In 1967 I was back to do Major Petkoff in Arms and the Man under Paxton's artistic direction. They wanted me to come back to do The Chemmy Circle and other things the following season, but I had also had an offer from Stratford and I thought I should be taking that. In 1967 when we were doing Arms and the Man, I had been asked by John Hirsh to do the premiere performance of James Reaney's Colours in the Dark, which was Canada's 100th birthday. We happened to be flying back on a plane from Winnipeg when he asked that I do this and I said, "No, I can't, because I'm doing Arms and the Man at Niagara-on-the-Lake, and the performance time there overlaps by two weeks your four-week rehearsal period at Stratford. That would mean I've got to be travelling up to Stratford during the day, a long drive, and then driving back and doing a performance of George Bernard Shaw. I'm not a kid any more, I know my own limitations and I know that's out of the question so let's forget it right now." He said, "Well, I've got to have you. What's the problem?" I said, "It would be that long drive, and that nail-biting drive, because I would be wondering all the while whether I was going to make it in time to the two places. That combination is bad and I can't face it and won't face it." Still he said, "Well, what can we do?" I said, "The only way you could get me to do that would be to fly me from Niagara-on-the-Lake to Stratford and back." I knew that would settle him. I heard nothing more until I was rehearsing for Arms and the Man in Toronto, where we rehearsed the first couple of weeks and then came down to Niagara-on-the-Lake and rehearsed for another week in the Court House. Douglas Rain and Martha Henry were also in Arms and the Man, and so was Heath Lamberts, and we were all rehearsing in Toronto and they were all going to be in Colours in the Dark at Stratford. I remember when we started rehearsals in Toronto, Douglas saying to me, "You're coming to Stratford, aren't you?" I said, "No, I am not." He said, "I thought you were. I was talking to Hirsh." I said, "I haven't even heard anything more from Hirsh." I went home that night and I think it was the first or second day of rehearsals in Toronto. There was a contract from Stratford but it said absolutely nothing about the transportation. Doug told me that he and Martha had already negotiated a fee to cover the driving cost from Niagara-on-the-Lake to Stratford. I said, "Jolly good luck with that," and told him I hadn't even bothered to respond. About the third or fourth day of rehearsal, I got a call from John Hays, the manager at Stratford. We knew each other as of old. "What the hell are you doing, Sandy," he said. "I sent you a contract five days ago.. You've got to get it back." I said, "I told John Hirsh I would not come to Stratford unless I flew, and I assume that's out of the question so what more is there to discuss?" He said, "Have you any idea what it would cost?" I said, "No, I don't, but I'll find out." I was amazed how cheap it was, even by that day's standards. One of the local companies that flew private planes said it would fly me there and back for $60 or $70. I told John Hays, but he was between John Hirsh and the board so he insisted on swearing me to secrecy over the phone. How can you fly a plane into Stratford airport, such as it was, and keep it a secret? Martha and Douglas did a dummy run by car up to Stratford one day just to see how it would be and decided no, they couldn't do Arms and the Man and Hirsh's rehearsals in the same day. So they dealt in and settled for whatever they had negotiated for automobile travel and made up the difference themselves, I guess. And Heath also decided at this point that he wanted to deal in. So all four of us flew back and forth on an Aztec executive-type plane, which just accommodated us with the pilot, and it was very pleasant. He was a splendid fellow. He fell in love with Martha Henry. It even got to the point that on those days when he could, he would take the plane in and leave it and wait at Stratford for instructions if he had to go somewhere else, and prayed he wouldn't because he would sit at the back of the hall and just adored Martha Henry. I don't blame him.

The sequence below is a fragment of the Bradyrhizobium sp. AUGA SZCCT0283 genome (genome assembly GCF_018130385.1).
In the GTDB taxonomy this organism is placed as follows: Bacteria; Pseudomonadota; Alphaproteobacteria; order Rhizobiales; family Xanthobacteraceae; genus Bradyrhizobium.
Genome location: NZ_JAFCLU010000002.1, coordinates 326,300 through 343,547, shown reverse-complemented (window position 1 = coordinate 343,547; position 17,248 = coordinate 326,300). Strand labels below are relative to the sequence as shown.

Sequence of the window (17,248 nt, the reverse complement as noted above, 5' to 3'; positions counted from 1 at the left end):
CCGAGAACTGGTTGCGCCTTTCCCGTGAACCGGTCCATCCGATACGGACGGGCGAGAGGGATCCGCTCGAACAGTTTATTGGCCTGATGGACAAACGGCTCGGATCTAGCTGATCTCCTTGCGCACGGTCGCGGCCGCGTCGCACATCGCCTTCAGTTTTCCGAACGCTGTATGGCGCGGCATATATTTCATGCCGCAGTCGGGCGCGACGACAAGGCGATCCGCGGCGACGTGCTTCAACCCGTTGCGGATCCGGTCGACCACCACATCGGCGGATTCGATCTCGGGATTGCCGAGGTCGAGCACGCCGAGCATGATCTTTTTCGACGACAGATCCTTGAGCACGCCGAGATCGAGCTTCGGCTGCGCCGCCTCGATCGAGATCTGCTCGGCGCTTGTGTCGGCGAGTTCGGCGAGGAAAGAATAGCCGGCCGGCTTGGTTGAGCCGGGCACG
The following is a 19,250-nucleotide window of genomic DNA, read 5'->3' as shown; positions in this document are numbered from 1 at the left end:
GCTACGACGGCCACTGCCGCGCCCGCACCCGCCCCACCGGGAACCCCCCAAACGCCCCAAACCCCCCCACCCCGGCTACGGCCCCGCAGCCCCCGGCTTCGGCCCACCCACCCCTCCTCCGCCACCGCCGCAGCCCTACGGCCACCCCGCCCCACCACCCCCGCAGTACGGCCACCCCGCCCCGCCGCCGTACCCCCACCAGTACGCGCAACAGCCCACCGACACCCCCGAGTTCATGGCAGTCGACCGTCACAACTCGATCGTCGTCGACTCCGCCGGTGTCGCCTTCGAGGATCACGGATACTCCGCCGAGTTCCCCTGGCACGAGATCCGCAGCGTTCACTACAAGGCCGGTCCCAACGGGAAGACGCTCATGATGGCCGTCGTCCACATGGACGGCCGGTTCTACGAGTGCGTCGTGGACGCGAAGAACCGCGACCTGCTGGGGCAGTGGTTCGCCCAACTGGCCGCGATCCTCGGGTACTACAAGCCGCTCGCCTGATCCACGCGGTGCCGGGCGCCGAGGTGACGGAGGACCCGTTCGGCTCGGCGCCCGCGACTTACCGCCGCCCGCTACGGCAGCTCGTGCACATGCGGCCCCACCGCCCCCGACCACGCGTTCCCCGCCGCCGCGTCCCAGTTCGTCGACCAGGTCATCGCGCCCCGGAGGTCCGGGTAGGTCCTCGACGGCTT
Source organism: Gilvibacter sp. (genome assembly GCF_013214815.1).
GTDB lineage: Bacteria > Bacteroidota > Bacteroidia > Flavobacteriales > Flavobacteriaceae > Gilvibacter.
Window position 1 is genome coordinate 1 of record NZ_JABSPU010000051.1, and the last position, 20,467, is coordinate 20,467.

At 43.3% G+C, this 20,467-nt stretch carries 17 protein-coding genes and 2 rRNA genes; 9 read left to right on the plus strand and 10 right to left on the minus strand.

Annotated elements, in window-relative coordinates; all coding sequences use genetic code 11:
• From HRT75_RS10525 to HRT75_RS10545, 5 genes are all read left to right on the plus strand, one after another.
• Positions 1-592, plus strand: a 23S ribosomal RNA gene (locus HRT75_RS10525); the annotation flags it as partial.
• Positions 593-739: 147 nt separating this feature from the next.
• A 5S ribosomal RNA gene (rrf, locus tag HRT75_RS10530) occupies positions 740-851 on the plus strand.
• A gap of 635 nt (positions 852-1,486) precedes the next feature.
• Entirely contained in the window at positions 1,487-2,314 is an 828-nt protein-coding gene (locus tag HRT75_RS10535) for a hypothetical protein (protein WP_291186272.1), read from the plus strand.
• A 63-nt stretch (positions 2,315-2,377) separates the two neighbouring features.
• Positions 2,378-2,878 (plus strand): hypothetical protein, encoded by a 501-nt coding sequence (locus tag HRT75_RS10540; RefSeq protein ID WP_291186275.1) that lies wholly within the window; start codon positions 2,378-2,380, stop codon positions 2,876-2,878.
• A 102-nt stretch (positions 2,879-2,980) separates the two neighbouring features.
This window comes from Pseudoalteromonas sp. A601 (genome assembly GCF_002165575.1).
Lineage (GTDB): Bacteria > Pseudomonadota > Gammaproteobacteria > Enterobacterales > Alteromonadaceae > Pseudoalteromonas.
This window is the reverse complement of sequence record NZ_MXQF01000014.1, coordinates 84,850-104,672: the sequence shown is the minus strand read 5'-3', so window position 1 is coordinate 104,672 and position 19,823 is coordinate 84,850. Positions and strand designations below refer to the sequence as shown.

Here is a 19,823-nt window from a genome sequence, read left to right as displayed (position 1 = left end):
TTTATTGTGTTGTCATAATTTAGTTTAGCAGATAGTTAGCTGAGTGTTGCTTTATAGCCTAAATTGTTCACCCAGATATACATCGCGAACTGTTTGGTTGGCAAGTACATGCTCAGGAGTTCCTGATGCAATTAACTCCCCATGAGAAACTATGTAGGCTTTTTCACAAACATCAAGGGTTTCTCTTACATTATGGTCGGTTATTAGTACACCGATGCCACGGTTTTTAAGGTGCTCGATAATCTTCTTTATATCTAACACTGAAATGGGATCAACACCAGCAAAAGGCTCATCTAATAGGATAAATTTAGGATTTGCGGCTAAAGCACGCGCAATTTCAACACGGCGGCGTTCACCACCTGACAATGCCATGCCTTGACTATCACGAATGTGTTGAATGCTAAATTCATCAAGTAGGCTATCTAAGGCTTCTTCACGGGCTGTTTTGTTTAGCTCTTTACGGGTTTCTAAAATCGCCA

In 1967 I came down early and got myself a very nice house on Lake Ontario at Port Dalhousie. My wife could come with the three kids in the station wagon and they were there for the whole time I was in Niagara-on-the-Lake—I think it was about six weeks. We had a lovely time. She would drive in and pick us up at the airport on Niagara Stone Road when we came back from Stratford.